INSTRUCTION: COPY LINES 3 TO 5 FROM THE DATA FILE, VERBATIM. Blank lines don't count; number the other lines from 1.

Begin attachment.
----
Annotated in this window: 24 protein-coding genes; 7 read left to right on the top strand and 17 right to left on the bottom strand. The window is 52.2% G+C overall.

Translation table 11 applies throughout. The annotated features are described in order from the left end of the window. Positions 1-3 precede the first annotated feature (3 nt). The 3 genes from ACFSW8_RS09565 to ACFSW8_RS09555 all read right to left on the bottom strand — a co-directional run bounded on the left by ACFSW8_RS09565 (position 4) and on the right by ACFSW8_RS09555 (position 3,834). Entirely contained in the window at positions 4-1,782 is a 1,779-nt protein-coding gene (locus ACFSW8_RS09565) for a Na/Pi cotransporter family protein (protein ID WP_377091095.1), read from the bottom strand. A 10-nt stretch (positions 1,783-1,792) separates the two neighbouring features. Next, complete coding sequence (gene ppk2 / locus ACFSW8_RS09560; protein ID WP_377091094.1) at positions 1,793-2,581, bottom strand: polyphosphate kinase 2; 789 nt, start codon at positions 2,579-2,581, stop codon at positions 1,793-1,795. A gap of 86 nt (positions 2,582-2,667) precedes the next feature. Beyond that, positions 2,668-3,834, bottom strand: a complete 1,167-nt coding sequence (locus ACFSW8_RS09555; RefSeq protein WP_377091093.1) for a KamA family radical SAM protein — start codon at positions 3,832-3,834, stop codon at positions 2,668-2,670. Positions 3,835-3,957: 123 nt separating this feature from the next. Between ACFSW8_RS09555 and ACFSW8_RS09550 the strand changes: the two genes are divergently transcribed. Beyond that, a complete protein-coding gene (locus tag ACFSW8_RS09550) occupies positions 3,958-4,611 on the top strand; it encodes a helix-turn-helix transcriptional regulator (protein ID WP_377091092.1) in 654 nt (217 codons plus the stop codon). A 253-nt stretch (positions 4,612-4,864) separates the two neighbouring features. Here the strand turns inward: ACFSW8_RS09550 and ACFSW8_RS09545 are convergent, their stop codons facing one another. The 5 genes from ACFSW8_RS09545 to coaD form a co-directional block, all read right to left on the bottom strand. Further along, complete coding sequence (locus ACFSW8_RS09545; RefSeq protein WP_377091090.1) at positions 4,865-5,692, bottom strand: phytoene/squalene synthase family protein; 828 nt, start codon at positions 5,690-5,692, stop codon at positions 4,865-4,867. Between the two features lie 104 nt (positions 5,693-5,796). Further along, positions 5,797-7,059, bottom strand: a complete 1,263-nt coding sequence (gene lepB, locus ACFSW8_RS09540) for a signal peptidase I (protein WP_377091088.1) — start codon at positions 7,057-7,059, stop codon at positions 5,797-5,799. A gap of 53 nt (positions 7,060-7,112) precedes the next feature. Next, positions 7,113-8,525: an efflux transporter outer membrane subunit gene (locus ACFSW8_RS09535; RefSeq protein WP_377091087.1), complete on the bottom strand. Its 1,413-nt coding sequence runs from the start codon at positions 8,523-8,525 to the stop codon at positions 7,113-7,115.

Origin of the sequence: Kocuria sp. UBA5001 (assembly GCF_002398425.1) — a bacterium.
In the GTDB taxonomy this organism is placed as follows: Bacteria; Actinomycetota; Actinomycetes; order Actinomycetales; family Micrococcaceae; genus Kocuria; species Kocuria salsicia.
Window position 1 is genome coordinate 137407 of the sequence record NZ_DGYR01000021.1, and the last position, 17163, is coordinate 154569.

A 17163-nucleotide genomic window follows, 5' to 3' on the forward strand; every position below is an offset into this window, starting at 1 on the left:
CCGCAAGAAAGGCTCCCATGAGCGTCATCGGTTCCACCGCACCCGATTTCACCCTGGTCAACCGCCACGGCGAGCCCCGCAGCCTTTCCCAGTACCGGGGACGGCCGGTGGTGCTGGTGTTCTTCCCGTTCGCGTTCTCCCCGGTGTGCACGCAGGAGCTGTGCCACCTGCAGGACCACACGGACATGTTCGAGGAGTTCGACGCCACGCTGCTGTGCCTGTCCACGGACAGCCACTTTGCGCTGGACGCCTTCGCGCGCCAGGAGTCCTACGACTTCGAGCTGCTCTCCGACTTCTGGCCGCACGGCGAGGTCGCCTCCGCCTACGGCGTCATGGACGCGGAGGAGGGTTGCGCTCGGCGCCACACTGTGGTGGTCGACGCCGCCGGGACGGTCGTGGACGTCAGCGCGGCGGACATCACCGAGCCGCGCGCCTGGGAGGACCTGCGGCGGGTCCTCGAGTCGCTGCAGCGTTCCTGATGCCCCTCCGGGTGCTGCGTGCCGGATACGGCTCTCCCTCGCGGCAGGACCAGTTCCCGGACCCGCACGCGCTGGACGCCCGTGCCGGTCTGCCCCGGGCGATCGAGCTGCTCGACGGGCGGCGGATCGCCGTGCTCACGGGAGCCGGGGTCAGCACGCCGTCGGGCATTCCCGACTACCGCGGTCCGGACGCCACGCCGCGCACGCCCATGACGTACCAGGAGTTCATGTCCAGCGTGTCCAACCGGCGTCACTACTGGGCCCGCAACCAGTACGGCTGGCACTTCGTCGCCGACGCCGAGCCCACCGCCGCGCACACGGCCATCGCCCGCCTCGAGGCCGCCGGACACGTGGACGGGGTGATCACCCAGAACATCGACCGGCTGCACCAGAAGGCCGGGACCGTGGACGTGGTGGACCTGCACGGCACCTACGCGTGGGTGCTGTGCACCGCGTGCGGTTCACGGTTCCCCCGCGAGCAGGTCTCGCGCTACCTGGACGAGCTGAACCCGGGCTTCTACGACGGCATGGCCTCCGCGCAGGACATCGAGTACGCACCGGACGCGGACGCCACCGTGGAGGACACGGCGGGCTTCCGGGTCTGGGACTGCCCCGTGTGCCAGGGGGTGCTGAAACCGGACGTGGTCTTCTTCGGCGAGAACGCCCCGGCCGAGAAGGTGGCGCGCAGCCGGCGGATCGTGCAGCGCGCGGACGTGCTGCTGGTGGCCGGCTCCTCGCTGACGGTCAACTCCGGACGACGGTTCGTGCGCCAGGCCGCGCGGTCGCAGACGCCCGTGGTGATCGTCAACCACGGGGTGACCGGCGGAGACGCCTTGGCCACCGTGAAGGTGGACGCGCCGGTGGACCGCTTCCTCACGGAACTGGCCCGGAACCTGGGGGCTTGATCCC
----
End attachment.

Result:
Origin of the sequence: Kocuria sp. UBA5001 (assembly GCF_002398425.1) — a bacterium.
In the GTDB taxonomy this organism is placed as follows: Bacteria; Actinomycetota; Actinomycetes; order Actinomycetales; family Micrococcaceae; genus Kocuria; species Kocuria salsicia.
Window position 1 is genome coordinate 137407 of the sequence record NZ_DGYR01000021.1, and the last position, 17163, is coordinate 154569.